Colossians 1:1–20comment (0)
April 14, 2011
By Cecil Taylor
Related Scripture: Colossians 1:1–20
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Dean, School of Christian Studies, University of Mobile
KNOWING THE TRUTH
Paul named himself as author, identified the readers to whom he sent the letter and gave the usual greeting of grace and peace.
The apostle who called the Colossians to give thanks (Col. 1:12; 2:7; 3:15, 17; 4:2) here practiced what he preached.
He directed his thanks to God, the One responsible for the graces evident in the Colossians and the gospel’s success among them.
Paul mentioned three specific things for which he was thankful. First he was grateful for the “faith … love … and hope” the Colossians demonstrated. “Hope” is the confident expectation of future heavenly glory. Second he was thankful for the gospel’s progress in Colossae and the entire Roman world. This gospel brought knowledge of God’s grace, i.e., God’s undeserved favor. Third Paul was grateful for the faithful work of Epaphras (a short form of Epaphroditus). A Colossae native, this man had served Christ not only there but also in the neighboring cities of Laodicea and Hierapolis (Col. 4:12–13).
Paul prayed that the Colossians would be so filled with the knowledge of God’s will that they would live worthy of the Lord, i.e., please Him in all things. They needed “deep and accurate comprehension” of the divine purposes for spiritual maturity.
Walking worthy of the Lord is the result of knowing God’s will. The worthy life Paul defined as bearing the fruit of good works; growing in the knowledge of God; being empowered to attain steadfastness, patience and joy; and giving thanks to God for salvation’s blessings.
Paul mentioned four things God did for which believers should give thanks. Each believer got a share in the future heavenly inheritance of God’s people. Each was rescued from “darkness,” i.e., the realm of ignorance, falsehood and sin. Each was resettled in the present kingdom of God. And God “redeemed,” i.e., freed, and “forgave” each his or her sins.
Christ Jesus (15–20)
A pernicious heresy was at work in Colossae. The best clues to the false teaching lie in Paul’s answers to it. Read the passage asking, “What false teaching would have prompted Paul to write this?”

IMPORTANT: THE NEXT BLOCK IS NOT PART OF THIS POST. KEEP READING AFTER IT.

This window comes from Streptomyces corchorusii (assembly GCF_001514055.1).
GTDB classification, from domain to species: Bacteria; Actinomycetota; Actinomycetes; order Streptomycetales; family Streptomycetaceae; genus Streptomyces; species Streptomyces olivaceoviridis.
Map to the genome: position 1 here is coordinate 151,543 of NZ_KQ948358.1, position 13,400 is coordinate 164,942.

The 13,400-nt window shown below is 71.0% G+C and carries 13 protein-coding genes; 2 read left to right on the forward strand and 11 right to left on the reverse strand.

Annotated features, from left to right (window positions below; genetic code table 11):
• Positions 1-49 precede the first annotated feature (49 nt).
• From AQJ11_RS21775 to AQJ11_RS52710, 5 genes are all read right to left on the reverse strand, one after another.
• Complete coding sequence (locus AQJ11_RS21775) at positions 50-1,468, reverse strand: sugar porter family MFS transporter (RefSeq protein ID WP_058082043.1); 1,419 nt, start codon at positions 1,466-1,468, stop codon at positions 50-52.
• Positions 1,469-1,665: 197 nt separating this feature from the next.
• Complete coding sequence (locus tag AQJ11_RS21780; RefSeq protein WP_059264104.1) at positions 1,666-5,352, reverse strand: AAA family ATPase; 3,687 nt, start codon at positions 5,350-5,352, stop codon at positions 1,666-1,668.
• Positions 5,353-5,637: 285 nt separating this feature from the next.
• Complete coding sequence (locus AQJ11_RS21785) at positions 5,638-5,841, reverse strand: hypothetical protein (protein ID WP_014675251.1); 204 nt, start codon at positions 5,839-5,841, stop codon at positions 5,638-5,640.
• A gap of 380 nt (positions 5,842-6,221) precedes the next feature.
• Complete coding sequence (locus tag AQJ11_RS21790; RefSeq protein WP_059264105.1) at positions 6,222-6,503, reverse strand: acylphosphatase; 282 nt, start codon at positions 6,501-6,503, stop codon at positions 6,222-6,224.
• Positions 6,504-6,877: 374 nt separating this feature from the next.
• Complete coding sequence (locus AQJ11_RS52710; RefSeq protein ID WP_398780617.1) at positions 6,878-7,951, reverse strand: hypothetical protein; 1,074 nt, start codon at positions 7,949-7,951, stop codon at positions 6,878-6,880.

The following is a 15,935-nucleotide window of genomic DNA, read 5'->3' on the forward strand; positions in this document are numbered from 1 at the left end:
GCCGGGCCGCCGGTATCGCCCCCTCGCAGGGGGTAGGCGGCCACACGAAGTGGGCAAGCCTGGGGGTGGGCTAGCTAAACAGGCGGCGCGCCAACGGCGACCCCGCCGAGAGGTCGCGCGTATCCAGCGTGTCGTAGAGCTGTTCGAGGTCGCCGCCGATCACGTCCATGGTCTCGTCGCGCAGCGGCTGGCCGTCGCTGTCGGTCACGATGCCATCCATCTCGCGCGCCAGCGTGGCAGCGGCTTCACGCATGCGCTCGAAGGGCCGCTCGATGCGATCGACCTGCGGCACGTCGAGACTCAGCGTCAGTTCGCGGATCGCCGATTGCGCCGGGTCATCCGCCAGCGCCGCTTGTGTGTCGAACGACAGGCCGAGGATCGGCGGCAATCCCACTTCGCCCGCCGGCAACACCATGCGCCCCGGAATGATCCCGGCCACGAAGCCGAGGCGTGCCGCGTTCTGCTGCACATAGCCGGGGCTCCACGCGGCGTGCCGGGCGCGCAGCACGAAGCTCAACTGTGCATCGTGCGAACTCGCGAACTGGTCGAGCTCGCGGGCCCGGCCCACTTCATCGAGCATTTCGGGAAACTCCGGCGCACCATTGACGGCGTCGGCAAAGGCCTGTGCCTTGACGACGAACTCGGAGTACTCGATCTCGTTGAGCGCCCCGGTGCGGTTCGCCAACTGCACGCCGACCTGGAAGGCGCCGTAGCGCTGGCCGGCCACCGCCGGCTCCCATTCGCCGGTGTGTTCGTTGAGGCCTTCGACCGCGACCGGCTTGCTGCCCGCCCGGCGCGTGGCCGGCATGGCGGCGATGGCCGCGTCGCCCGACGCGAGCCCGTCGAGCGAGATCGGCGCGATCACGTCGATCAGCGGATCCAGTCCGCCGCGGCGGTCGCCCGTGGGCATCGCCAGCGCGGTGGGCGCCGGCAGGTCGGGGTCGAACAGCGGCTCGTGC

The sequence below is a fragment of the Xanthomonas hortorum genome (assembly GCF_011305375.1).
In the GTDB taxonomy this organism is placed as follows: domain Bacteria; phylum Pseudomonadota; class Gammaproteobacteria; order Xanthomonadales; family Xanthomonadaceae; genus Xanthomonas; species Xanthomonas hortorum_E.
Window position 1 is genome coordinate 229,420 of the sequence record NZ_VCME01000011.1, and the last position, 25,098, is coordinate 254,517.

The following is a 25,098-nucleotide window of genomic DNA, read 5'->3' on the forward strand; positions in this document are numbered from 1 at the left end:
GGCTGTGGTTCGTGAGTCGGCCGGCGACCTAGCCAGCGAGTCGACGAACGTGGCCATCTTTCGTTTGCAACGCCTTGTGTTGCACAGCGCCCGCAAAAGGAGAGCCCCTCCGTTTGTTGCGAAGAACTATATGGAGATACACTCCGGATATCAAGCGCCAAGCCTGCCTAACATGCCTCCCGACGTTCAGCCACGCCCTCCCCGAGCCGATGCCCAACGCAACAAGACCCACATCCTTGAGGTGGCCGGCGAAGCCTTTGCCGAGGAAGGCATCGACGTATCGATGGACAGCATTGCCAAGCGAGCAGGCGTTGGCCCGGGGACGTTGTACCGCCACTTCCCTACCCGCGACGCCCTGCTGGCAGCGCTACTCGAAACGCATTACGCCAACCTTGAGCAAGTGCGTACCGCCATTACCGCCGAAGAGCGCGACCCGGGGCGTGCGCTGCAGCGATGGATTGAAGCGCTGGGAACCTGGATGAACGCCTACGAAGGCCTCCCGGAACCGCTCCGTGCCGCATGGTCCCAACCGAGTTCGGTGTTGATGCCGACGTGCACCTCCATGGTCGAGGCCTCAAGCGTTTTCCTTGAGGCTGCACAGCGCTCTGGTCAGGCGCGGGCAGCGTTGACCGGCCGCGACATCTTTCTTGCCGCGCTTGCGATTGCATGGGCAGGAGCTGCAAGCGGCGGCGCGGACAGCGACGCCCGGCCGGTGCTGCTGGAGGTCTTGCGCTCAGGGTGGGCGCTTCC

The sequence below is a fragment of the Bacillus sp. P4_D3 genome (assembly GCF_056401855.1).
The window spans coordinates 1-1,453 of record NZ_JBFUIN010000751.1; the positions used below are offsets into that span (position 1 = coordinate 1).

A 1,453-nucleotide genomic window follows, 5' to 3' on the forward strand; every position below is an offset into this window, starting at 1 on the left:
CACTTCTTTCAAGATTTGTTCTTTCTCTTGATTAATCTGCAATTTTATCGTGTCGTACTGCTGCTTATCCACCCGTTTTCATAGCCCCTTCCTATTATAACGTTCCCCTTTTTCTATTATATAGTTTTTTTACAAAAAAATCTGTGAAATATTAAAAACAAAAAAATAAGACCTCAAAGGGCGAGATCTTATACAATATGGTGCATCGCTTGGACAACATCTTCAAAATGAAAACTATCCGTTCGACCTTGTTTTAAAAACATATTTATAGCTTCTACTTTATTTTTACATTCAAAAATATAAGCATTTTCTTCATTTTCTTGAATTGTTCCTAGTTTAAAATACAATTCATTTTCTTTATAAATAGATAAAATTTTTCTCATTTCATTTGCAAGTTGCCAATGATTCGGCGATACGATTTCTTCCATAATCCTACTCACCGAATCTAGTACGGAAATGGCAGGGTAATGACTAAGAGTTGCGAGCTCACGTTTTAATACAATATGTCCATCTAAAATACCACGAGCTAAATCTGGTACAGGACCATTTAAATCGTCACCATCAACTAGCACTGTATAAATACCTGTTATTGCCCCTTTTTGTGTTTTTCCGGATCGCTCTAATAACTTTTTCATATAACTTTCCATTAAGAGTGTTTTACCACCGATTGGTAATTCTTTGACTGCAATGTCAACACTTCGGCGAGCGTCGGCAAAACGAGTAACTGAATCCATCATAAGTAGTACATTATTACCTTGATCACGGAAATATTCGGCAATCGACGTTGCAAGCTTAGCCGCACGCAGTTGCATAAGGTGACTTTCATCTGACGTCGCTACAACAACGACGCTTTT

Jesus is the “firstborn of all creation.” Paul’s language is precise. Jesus is not the “first made (“protoktistos”) created things” as a certain cult claims. He is the “firstborn” (“prototokos”). In a family, the firstborn had rights and privileges not shared by his siblings. He was his father’s heir and was given the management of the household. The expression here means that as God’s heir, the Son has management of the household, i.e., He is Lord over “all creation.” Verses 16–17 state the grounds for Christ’s dominion over creation. Creation was “in Him,” i.e., within the sphere of His person and power. It was “through Him,” i.e., He brought it into being. It is “unto Him,” i.e., He is the end for which all things exist. He was “before” all things, i.e., prior in time and sustains all things. Clearly if He made “all things,” then He cannot be a “made” thing, as some modern false teachers say.
Christ is also the head of the church. “He” is emphatic: He and He alone is the chief of the church. This rank He deserves because He is its “beginning,” i.e., its origin and founder, and the first to come from the dead in a resurrection body. All believers will share in the resurrection, but He was the first and forever remains unique among the resurrected.
Christ has unshared supremacy, “pre-eminence,” in everything. The Father willed that the fullness of deity make its home in Jesus. He was not part God and part man but fully God. And He willed that all things be reconciled to Himself through Christ’s death on the cross. This cannot mean that eventually all men and angels will be saved. Such universalism is contrary to clear teachings of other Scriptures (e.g., Matt. 25:46). God willed universal reconciliation. Not all will be reconciled. All who are reconciled come by the blood.